Parallel notes N4 - continuing to study OpenMP constructs

11.03.2010 Andrey Karpov

In this post we will continue to introduce you into OpenMP technology and tell you about some functions and new directives.

OpenMP has some auxiliary functions. Do not forget to enable the header file <omp.h> to be able to use them..

Execution environment functions

These functions allow you to request for and set various parameters of the OpenMP environment:

  • omp_get_num_procs returns the number of the computational nodes (processors/cores) in the computer.
  • omp_in_parallel allows a thread to know if it is processing a parallel region at the moment.
  • omp_get_num_threads returns the number of threads included into the current thread team.
  • omp_set_num_thread defines the number of threads to execute the next parallel region the current executed thread will meet. The function may help you distribute resources. For example, if you are simultaneously processing sound and video on one processor with four cores, you may create one thread to process the sound and three threads to process the video.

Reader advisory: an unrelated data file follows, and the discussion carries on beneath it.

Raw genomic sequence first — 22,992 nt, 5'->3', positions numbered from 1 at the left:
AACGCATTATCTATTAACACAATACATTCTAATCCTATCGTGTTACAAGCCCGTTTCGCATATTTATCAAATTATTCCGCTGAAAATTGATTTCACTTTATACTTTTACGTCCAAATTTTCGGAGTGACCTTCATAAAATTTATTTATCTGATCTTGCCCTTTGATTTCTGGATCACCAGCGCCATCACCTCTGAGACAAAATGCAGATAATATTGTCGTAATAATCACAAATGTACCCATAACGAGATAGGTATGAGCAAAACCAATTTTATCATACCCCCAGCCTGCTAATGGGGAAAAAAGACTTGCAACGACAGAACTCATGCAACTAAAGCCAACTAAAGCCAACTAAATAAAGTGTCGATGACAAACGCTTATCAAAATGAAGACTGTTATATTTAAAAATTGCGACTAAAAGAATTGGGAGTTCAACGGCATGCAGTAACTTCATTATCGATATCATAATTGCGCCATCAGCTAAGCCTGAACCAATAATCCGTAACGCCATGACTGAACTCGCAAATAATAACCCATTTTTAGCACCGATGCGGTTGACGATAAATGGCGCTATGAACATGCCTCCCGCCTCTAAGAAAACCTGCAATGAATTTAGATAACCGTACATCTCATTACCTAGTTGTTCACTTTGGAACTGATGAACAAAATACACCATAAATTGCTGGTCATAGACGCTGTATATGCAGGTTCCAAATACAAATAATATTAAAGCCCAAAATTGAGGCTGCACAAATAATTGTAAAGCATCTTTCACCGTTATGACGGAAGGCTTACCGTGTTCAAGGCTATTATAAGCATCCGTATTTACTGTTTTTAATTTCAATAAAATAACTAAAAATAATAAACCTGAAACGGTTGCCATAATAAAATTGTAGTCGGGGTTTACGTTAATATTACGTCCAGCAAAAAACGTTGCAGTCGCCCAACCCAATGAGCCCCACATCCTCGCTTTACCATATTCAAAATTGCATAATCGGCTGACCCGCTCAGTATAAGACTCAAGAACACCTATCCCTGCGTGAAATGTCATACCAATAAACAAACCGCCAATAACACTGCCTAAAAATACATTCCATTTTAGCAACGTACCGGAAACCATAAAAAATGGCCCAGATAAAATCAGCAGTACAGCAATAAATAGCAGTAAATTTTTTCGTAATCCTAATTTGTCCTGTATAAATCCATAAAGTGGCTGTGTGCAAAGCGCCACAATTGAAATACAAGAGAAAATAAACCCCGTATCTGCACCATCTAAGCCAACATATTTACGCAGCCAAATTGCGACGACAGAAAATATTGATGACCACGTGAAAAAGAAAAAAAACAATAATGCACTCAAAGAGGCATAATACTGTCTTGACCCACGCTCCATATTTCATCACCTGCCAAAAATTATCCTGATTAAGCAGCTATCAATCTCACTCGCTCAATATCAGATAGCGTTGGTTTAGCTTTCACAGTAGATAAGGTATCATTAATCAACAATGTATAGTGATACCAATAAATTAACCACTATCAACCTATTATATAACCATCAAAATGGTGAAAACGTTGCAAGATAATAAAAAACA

• omp_get_max_threads returns the maximum possible number of threads to be used in the next parallel region.
  • omp_set_nested permits or forbids nested parallelism. If nested parallelism is permitted, each thread that has a description of a parallel region will spawn a new thread team to execute this region and will become the master-thread of the team.
  • omp_get_nested tells you if nested parallelism is enabled or disabled.

If the name of a function begins with omp_set_, it may be called only outside parallel regions. All the rest functions may be used both inside and outside parallel regions.

Synchronization/lock functions

OpenMP allows you to build parallel code without these functions because there are directives that implement some synchronization types. But in some cases these functions are convenient and even necessary.